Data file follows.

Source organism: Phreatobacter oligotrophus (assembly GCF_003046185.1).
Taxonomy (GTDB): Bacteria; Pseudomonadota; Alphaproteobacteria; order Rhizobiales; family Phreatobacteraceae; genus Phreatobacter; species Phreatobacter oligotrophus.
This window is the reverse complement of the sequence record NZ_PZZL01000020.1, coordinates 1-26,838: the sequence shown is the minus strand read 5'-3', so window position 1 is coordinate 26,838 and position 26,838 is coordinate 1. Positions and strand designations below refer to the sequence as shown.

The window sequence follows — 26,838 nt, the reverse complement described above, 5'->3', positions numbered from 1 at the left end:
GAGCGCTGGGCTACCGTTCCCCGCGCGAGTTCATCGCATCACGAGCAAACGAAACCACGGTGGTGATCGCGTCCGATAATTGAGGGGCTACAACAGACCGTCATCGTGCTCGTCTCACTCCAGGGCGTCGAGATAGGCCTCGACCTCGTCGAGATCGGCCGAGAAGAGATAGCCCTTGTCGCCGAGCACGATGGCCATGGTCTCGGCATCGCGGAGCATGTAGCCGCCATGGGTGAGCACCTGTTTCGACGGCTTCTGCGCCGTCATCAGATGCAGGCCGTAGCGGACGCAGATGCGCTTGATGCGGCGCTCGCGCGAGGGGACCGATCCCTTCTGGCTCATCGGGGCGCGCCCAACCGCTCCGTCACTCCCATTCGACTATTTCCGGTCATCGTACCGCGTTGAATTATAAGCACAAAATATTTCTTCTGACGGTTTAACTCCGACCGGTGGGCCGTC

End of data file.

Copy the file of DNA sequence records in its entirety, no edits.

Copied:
Source organism: Phreatobacter oligotrophus (assembly GCF_003046185.1).
Taxonomy (GTDB): Bacteria; Pseudomonadota; Alphaproteobacteria; order Rhizobiales; family Phreatobacteraceae; genus Phreatobacter; species Phreatobacter oligotrophus.
This window is the reverse complement of the sequence record NZ_PZZL01000020.1, coordinates 1-26,838: the sequence shown is the minus strand read 5'-3', so window position 1 is coordinate 26,838 and position 26,838 is coordinate 1. Positions and strand designations below refer to the sequence as shown.

The window sequence follows — 26,838 nt, the reverse complement described above, 5'->3', positions numbered from 1 at the left end:
GAGCGCTGGGCTACCGTTCCCCGCGCGAGTTCATCGCATCACGAGCAAACGAAACCACGGTGGTGATCGCGTCCGATAATTGAGGGGCTACAACAGACCGTCATCGTGCTCGTCTCACTCCAGGGCGTCGAGATAGGCCTCGACCTCGTCGAGATCGGCCGAGAAGAGATAGCCCTTGTCGCCGAGCACGATGGCCATGGTCTCGGCATCGCGGAGCATGTAGCCGCCATGGGTGAGCACCTGTTTCGACGGCTTCTGCGCCGTCATCAGATGCAGGCCGTAGCGGACGCAGATGCGCTTGATGCGGCGCTCGCGCGAGGGGACCGATCCCTTCTGGCTCATCGGGGCGCGCCCAACCGCTCCGTCACTCCCATTCGACTATTTCCGGTCATCGTACCGCGTTGAATTATAAGCACAAAATATTTCTTCTGACGGTTTAACTCCGACCGGTGGGCCGTC